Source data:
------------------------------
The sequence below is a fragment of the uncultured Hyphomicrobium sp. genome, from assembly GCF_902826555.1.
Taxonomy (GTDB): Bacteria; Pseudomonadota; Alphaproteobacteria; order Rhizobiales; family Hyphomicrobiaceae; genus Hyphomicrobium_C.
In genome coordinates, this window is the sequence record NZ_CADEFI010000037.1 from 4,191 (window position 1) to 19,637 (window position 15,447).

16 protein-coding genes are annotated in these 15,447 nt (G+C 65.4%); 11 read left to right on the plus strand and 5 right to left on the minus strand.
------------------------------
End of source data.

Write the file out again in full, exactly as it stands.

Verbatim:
The sequence below is a fragment of the uncultured Hyphomicrobium sp. genome, from assembly GCF_902826555.1.
Taxonomy (GTDB): Bacteria; Pseudomonadota; Alphaproteobacteria; order Rhizobiales; family Hyphomicrobiaceae; genus Hyphomicrobium_C.
In genome coordinates, this window is the sequence record NZ_CADEFI010000037.1 from 4,191 (window position 1) to 19,637 (window position 15,447).

16 protein-coding genes are annotated in these 15,447 nt (G+C 65.4%); 11 read left to right on the plus strand and 5 right to left on the minus strand.